A comprehensive model of the risk communication process is indispensable for several reasons: It may be utilized as a heuristic for designing respective programs, for measuring and assessing campaign outcomes, and for identifying barriers to risk awareness and attitude or behavior change. The presented framework can be elaborated and specified with regard to the problem type, the target audience, and the relevant attitudes and behaviors to be dealt with. It has proven useful in several studies about technological hazards as well as natural disasters. Further applications to different kinds of hazards and a variety of risk communication techniques would be worthwhile in order to explicate the soundness of the suggested socio-psychological approach to analyzing risk communication.
In many countries legislation requires chemical companies to inform the public about risks of a plant and about emergency measures. The paper reports the results of an evaluation study on the efficacy of such information. With regard to the effects of hazardous incident information it turns out that it can contribute to more knowledge about hazardous incident warnings and appropriate emergency behaviour. Negative effects of hazardous incident information on residents' risk perception did not arise in the study. Rather, the findings suggest that informing the public about risks can increase trust in a company. Based on these results conclusions are drawn for giving hazardous incident information to the public.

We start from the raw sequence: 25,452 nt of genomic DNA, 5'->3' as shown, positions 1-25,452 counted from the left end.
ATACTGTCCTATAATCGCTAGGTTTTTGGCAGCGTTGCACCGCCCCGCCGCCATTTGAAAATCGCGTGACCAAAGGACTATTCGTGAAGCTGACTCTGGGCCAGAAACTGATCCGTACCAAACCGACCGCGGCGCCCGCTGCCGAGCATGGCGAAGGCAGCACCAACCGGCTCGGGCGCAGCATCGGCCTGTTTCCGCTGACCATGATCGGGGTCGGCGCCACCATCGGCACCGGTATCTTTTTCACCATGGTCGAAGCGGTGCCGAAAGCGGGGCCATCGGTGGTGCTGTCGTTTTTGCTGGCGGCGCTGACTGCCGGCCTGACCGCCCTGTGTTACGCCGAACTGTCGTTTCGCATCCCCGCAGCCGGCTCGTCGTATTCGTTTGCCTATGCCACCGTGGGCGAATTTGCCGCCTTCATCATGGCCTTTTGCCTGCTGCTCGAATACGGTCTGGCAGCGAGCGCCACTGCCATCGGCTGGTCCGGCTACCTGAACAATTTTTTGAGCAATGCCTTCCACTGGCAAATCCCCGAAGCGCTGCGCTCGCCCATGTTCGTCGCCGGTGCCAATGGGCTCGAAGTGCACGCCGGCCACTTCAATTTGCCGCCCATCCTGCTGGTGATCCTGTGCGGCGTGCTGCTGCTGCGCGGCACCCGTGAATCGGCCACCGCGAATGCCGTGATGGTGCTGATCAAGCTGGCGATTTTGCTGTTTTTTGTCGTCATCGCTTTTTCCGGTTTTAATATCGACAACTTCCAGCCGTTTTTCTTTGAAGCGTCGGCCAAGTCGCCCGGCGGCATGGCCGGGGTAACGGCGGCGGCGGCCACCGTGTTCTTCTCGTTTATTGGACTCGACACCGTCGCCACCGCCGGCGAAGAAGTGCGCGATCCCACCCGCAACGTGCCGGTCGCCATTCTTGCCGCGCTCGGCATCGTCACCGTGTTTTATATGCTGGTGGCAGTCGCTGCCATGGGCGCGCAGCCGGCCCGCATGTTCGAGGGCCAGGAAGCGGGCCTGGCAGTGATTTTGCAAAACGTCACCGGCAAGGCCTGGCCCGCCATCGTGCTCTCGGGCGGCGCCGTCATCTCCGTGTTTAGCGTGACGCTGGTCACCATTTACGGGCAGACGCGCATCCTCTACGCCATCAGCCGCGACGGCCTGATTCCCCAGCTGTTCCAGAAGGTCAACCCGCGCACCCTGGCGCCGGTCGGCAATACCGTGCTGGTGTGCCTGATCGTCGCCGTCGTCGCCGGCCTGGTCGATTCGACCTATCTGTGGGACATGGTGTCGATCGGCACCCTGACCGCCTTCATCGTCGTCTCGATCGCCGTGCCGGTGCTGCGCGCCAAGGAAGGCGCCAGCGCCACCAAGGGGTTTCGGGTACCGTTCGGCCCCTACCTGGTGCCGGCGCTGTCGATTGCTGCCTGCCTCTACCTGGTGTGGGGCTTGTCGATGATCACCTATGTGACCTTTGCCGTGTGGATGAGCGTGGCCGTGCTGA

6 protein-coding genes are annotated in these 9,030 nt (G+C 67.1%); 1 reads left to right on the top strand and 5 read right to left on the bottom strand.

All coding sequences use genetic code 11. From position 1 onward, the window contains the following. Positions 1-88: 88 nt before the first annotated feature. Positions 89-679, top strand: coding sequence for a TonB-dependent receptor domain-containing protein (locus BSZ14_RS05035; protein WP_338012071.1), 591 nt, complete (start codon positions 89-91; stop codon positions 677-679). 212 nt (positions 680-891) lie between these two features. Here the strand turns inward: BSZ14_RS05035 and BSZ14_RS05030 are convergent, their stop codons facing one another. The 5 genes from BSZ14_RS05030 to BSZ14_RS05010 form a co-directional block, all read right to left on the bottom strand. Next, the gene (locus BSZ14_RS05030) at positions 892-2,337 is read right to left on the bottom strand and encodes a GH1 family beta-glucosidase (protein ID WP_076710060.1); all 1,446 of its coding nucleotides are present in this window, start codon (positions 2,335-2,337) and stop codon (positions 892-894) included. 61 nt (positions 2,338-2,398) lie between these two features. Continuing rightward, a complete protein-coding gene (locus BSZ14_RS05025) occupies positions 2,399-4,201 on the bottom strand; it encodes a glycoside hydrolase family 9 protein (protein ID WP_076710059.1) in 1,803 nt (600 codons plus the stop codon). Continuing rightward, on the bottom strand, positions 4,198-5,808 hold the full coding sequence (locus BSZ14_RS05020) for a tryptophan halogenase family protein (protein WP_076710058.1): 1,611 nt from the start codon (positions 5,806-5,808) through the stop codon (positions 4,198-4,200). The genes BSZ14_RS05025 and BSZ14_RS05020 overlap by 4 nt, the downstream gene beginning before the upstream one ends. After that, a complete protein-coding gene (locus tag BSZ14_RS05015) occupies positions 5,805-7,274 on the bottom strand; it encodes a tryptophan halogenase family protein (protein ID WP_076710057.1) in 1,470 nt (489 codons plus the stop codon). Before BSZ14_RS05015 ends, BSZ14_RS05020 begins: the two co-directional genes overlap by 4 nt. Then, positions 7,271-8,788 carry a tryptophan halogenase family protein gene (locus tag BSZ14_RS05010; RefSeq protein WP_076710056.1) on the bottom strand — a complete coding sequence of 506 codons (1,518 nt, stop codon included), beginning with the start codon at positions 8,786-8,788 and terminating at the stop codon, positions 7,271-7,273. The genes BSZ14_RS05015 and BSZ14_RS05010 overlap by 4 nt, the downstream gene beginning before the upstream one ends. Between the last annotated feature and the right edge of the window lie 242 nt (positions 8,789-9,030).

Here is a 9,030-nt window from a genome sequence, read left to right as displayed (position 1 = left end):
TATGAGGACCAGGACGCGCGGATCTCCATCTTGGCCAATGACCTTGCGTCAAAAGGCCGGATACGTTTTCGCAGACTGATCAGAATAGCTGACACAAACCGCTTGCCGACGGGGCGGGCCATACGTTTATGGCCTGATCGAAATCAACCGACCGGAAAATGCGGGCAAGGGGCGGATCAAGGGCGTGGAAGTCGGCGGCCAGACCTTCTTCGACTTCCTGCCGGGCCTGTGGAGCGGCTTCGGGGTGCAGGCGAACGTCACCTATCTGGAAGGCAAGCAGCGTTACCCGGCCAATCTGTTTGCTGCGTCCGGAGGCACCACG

The key components of project that was designed to assess and reduce the trauma that prevailed after a tragic fire in a dormitory at a Secondary School in the small isolated Pacific Island State of Tuvalu are presented here, and indications are given of the outcome. They pose questions of a clinical, conceptual, and organisational kind that might arise in other cross-cultural settings.
The Western Australian Department for Family and Children's Services (FCS) were invited to assist the lead agencies, the Department for Immigration and Multicultural Affairs (DIMA) and the Australian Defence Force, in providing services to the Kosovar refugees relocated to Australia in 1999. The department's involvement centred on needs assessment of the Kosovar and the provision of family and individual support and advocacy.
Family and Children's Services made an early decision to develop support infrastructure for staff prior to commencing work with the Kosovar. The management of staff was designed to reduce levels of tension related to the counsellors' work, build a strong and supportive team, reduce the possibility of worker burnout, and facilitate re-entry into the workplace upon completion of the Team's work.
This article reviews the assessment methodology and subsequent interventions undertaken with the Kosovar by FCS team members. It also examines the management strategies utilised to maintain the health and functionality of the Team so that they in turn could provide quality services to the refugees.
Massey University, New Zealand
Last changed October